You may want to brace your clients: Closing glitches can be fairly common.
The three biggest causes for a closing delay:
- Buyer financing setbacks
- Home inspection issues
- Appraisals that are different from the agreed-upon contracted sales price
That’s according to a survey conducted last month by the National Association of REALTORS® of more than 2,600 real estate professionals who were reflecting on their sales and purchases for the previous three months. The survey found that 32 percent – or nearly one-third – of all real estate transactions encounter some type of delay to closing.
Of those real estate professionals who say they’ve faced delays, 46 percent say it was caused by “financing issues,” up from 40 percent during the first half of 2015, according to NAR’s survey. Appraisal problems prompted 21 percent of the delays, and issues that arose from home inspections triggered 14 percent of the postponements to closing, the survey found.
Read more: REALTORS®’ Top Concerns Heading into 2016
For about 6 percent of the deals, the buyer and seller eventually never made it to closing and the deal fell through completely. Home inspection issues and financing problems were cited as the primary reasons why.
The most common reasons financing falls apart in the last minute is that credit scores can change between loan approval and closing, says Whitney Watson, a loan officer for First Heritage Mortgage in Glen Allen, Va. Buyers must avoid taking on any additional credit while they wait until closing – which means, for example, not making new furniture expenditures on credit and buying a new car on credit either.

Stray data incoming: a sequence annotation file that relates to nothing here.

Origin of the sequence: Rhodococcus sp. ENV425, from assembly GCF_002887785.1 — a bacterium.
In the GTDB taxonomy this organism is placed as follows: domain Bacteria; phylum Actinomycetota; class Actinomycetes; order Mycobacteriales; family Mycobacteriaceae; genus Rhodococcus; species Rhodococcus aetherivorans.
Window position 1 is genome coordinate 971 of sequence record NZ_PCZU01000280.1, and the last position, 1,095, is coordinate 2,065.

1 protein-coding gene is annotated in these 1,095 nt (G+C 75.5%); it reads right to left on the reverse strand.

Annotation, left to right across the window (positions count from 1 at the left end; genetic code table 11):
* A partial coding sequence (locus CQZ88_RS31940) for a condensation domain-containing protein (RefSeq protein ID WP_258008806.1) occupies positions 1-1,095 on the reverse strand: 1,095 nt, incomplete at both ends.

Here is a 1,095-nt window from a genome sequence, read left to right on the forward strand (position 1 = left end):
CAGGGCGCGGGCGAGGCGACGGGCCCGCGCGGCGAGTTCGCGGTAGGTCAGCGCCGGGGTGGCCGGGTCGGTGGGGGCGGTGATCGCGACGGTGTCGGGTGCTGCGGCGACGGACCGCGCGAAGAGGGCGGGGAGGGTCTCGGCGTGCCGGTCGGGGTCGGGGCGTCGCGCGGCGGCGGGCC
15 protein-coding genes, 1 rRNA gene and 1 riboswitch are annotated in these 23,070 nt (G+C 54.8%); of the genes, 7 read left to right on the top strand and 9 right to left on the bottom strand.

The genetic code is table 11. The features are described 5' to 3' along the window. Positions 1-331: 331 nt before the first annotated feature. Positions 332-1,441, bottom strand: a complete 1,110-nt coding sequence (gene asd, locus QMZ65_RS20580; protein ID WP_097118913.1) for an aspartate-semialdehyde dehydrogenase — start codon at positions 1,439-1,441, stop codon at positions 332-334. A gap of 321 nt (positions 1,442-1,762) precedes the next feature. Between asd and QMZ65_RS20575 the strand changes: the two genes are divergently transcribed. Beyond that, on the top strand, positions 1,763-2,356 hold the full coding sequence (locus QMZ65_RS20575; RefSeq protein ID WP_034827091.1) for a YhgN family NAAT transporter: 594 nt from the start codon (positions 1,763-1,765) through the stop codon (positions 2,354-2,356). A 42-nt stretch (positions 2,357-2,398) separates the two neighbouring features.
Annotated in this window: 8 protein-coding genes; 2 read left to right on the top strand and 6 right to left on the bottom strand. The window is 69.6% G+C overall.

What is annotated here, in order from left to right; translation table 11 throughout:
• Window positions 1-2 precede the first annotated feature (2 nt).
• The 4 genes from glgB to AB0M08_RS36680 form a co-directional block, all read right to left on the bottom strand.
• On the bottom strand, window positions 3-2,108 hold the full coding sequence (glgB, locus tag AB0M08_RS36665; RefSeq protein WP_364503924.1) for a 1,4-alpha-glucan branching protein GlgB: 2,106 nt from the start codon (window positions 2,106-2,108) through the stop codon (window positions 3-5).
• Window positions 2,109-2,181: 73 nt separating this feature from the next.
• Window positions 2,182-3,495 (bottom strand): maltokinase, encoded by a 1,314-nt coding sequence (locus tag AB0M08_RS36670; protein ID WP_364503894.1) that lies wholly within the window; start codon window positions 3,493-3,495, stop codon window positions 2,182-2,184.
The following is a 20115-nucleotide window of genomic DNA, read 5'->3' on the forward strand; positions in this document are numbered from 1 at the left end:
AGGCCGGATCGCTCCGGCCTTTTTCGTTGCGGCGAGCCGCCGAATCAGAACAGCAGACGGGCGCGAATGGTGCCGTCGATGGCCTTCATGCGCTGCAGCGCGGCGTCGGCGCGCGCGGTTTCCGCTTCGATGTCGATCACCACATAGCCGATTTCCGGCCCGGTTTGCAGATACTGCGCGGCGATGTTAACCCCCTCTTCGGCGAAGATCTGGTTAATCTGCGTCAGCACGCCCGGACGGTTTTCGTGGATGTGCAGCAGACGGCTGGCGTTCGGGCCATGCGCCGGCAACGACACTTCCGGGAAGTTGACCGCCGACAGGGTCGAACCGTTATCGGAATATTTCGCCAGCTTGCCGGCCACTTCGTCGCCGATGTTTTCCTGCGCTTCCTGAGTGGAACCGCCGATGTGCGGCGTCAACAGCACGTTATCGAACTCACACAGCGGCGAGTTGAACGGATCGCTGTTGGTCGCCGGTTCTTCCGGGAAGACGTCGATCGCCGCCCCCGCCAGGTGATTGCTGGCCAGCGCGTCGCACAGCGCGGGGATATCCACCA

Also, Watson says another common reason for financing to fall through is the debt-to-income ratios changes if the loan underwriter later discovers a buyer had not disclosed ongoing payment obligations, such as child support.
A new survey from Ellie Mae released this week shows that it takes an average of 49 days to close on a residential mortgage loan in December. A year prior, the average days to close was 42 days. November was the first month that many closings were affected by the TILA/RESPA Integrated Disclosure rules, which took effect Oct. 3.
Source: “One-Third of Realty Transactions Are Plagued by Delays, Some of Them Fatal,” The Washington Post (Jan. 20, 2016) and “Average Time to Close Increases By a Week for December: Ellie Mae,” National Mortgage News (Jan. 20, 2016)